I haven’t come across a more suitable project for development in many years: two brilliant artists from other disciplines, with an amazing story to tell, and incredible source material. Gerda’s Lieutenant will be a major contribution to the American theater, especially coming at a time when there are those who deny that the Holocaust occurred. Gerda and Kurt’s story is a piece of history that the theater can tell beautifully, poetically, and with the transcendent power that only the stage can achieve. It is a timely and important new work.

—Leigh Fondakowski

Sample Scene from Gerda’s Lieutenant • Liberation: The Start of a New Life

Downstage are two chairs. GERDA sits in one (stage right); the other (stage left) is empty. There is a case of letters, photos and objects. It is closed. GERDA is looking at the case. She opens the lid of the case and picks up a photo.

“To Gerda, at the start of a new life.”

PROJECTION: Image of the stained and faded text written on the back of the photo in English. Camera widens so we see the fingers holding the photograph. We see the photo turn over and see YOUNG KURT’s picture.

GERDA turns the picture over along with the image.

YOUNG KURT appears out of the projection, in his uniform and sunglasses.

PROJECTION: Again the image is turned over to the text side, but this time the back of the photo is fresh and the ink crisp.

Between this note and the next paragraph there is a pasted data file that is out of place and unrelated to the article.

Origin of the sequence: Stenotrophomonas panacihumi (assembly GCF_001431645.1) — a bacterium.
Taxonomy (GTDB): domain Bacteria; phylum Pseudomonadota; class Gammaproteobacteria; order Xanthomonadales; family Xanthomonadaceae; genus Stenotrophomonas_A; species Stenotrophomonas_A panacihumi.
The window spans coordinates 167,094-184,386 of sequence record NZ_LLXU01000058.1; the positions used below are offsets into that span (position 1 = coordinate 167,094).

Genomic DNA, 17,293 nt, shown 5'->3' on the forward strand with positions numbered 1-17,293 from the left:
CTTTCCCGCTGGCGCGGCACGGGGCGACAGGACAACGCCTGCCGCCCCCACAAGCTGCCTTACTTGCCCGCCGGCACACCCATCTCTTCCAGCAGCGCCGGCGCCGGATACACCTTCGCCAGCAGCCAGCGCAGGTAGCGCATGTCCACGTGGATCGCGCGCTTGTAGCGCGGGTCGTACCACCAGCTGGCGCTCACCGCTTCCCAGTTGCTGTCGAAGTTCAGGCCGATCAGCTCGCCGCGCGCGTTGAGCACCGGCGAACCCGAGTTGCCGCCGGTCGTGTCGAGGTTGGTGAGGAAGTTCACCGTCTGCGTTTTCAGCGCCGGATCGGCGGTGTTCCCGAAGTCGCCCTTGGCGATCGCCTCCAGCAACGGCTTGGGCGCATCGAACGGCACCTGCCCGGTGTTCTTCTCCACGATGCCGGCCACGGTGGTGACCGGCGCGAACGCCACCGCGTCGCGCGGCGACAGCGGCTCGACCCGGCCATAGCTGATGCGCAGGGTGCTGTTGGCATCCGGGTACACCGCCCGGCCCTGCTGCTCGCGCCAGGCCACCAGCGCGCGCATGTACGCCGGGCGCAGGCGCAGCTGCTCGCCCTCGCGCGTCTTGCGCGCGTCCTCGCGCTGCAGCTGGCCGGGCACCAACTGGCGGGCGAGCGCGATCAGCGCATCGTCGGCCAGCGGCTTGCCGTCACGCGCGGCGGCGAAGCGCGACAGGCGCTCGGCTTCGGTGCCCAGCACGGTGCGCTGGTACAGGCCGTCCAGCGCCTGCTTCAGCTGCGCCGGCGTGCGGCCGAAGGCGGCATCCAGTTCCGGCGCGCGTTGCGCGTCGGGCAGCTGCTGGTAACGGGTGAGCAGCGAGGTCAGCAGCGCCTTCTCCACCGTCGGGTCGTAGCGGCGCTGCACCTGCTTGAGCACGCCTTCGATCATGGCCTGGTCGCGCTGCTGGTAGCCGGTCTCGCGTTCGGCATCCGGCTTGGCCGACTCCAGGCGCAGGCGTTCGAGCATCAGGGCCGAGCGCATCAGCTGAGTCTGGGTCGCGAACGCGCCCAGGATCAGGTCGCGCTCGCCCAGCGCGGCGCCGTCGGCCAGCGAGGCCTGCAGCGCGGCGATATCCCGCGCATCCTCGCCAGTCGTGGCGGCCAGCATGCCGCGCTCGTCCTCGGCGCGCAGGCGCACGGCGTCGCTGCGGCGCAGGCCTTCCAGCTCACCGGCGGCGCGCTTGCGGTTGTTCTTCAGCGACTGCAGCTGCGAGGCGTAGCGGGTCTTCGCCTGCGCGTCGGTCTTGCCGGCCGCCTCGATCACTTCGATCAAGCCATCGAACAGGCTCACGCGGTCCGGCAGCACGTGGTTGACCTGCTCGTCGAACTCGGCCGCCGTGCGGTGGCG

YOUNG GERDA appears behind GERDA. She is holding a photo the same way.

“To Gerda...”

“… at the start of a new life.”

PROJECTION: Again the photo is turned over to show YOUNG KURT, and the photo is new.

My dear, brave liberator. You said…

YOUNG KURT appears out of the projection, in uniform. He places his hand on hers.

It’s all over. May I see the other ladies?

“Ladies!” … maybe you didn’t know…

We are Jewish.


(After a long pause.)

So am I. (beat) Won’t you come with me?

PROJECTION: Again the photograph is turned over, and again, the text is faded and stained.

GERDA kisses the photo and holds it to her breast.


…the start of a new life. When you were by my side, I could do anything. (Shrugs, asking the “What now?” question without asking it.) I have never lived without hope for a happy ending, even when hope was only an illusion. As long as we were together, we had a happy ending. We reached our summit over morning coffee. No one else understood or knew. And sometimes even you did not know. Was it yesterday or a century ago?

Scottsdale 2009

In January 2009, Gerda’s Lieutenant moved to Scottsdale for two weeks of collaborative development presented by the Scottsdale Center for the Performing Arts and directed by Leigh Fondakowski. Actress Lynn Cohen and her husband, actor Ron Cohen, joined the cast in Scottsdale to play Gerda and Kurt. (Cohen has extensive stage credits in addition to playing Golda Meir in Steven Spielberg’s film Munich and Magda, Miranda’s Ukrainian housekeeper, in the television and feature film productions of Sex and the City.) The development work culminated in a series of public showcases and audience discussion sessions at Theatre 4301, in Gerda Klein’s hometown of Scottsdale.